Update 2/4/15: Staples Inc. has agreed to acquire Office Depot Inc. for $6.3 billion, the companies announced Wednesday morning. The acquisition will give Staples pro forma annual sales of roughly $39 billion.
The deal "enables Staples to provide more value to customers, and more effectively compete in a rapidly evolving competitive environment," Ron Sargent, Staples' chairman and CEO, said in a statement. By merging companies, Staples should see at least $1 billion in savings as the it reduces global expenses and optimizes its retail footprint. "These savings will dramatically accelerate our strategic reinvention, which is focused on driving growth in our delivery businesses and in categories beyond office supplies,” he said.
If Staples Inc. and Office Depot Inc. unite, the combined company would need to dramatically shift its strategy to stay afloat long-term, experts say. The world’s top two office supply retailers are in advanced talks this week to merge as the business of peddling paper reams and printers loses ground to email and Amazon.com, the Wall Street Journal first reported.
The big-box supply model “was prevalent 15 years ago, and it worked, but they’ve failed to move on with the times,” Mary Epner, a retail analyst in New York, said of Staples and Office Depot. “They’re caught up in the customer that was, not the customer who is now and will be five years from now.”
Bank analysts and investors have pushed for a merger in recent years to cut the companies’ costs and boost profit margins. A report from Credit Suisse last fall suggested a deal between the chains could lead to more than $1.4 billion in annual cost savings by 2017, an amount equal to the two companies’ combined profits that year, according to the bank’s estimates.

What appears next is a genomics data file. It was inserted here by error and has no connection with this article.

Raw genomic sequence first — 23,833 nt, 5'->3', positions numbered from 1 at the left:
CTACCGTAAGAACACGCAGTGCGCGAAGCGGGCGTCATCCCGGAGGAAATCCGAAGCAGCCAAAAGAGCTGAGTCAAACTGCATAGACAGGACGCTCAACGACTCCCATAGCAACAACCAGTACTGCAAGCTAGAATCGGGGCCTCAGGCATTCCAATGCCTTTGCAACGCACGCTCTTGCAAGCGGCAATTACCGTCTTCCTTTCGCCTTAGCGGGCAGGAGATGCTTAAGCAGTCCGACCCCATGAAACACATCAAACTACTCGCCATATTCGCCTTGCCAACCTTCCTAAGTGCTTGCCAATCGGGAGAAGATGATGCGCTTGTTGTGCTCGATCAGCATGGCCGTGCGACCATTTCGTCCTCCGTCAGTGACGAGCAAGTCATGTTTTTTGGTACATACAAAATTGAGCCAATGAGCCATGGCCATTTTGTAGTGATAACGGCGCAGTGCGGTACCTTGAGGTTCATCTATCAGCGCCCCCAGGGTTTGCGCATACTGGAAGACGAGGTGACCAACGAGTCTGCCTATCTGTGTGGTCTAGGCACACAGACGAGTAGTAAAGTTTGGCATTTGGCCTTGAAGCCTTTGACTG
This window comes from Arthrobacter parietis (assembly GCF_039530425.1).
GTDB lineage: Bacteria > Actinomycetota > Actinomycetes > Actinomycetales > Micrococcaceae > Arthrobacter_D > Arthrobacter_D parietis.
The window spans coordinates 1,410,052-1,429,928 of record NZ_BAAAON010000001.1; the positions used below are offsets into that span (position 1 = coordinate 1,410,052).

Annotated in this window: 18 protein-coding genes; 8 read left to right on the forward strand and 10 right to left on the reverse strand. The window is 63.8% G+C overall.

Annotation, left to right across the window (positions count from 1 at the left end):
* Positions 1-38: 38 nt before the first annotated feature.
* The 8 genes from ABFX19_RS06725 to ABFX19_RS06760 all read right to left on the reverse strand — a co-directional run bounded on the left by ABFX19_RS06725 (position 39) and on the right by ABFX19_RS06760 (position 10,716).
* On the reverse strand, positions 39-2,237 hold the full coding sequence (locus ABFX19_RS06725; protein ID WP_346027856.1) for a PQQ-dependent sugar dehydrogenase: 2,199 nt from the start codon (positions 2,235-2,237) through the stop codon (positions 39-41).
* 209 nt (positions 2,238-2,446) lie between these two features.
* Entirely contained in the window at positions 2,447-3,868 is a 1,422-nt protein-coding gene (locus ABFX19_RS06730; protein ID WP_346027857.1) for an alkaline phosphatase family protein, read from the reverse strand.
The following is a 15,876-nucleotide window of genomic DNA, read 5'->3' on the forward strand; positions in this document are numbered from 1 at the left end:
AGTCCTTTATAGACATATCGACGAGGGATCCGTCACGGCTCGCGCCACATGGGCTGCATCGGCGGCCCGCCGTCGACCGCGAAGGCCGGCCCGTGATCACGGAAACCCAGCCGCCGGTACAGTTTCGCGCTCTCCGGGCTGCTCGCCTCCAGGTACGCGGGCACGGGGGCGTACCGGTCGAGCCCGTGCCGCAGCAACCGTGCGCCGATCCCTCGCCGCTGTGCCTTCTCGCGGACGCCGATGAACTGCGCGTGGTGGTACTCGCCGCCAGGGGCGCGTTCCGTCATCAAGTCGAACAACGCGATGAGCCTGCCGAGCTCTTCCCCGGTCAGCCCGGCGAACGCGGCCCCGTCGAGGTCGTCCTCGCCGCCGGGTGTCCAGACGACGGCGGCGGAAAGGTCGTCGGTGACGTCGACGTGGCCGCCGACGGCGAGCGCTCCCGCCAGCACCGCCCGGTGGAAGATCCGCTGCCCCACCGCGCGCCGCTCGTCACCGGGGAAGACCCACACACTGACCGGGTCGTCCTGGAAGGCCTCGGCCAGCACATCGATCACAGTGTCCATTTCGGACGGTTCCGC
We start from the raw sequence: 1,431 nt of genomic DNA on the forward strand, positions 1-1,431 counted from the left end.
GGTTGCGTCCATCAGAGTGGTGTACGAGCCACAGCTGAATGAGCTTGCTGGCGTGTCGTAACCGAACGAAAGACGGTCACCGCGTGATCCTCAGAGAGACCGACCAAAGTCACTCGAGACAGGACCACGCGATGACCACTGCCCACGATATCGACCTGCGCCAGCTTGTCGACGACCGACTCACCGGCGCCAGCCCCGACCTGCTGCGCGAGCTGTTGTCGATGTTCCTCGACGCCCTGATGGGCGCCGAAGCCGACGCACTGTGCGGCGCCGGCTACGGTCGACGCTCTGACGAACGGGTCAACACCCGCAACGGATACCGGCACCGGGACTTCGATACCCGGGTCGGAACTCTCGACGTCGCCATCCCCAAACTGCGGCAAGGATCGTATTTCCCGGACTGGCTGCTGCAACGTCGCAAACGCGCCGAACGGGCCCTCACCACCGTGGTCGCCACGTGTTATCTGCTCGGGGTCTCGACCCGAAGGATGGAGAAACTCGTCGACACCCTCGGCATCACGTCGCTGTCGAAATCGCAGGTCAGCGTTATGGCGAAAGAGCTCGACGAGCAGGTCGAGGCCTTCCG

Both companies “have had to get pretty fancy with their earnings numbers in the last few quarters and rearrange a lot of different things. When I see things like that, it tells me the organic growth has ceased. It’s done,” said Josh Van Dress, chief investment officer at Able Capital Management. “So they have to go after other assets to [grow]. It’s a great purchase.”
Office Depot shares (NASDAQ:ODP) soared more than 20 percent in early Tuesday trading on reports of the merger, while Staples’ stock price (NASDAQ:SPLS) rose more than 11 percent.
Together, the chains have about 4,000 stores and annual sales of more than $35 billion. Framingham, Massachusetts-based Staples has a market value of around $12.14 billion, while Boca Raton, Florida-based Office Depot is valued at about $4.85 billion. Office Depot absorbed rival OfficeMax Inc. in 2013 for $1.2 billion, shrinking the field to just two major competitors.
The retailers rose to prominence in recent decades as cheaper, more robust alternatives to mom-and-pop stationery stores and local paper suppliers. Their expansive superstores stock a barrage of office tools, from pens, folders and paper clips to swivel chairs, copy machines and, more recently, laptops and cell phones.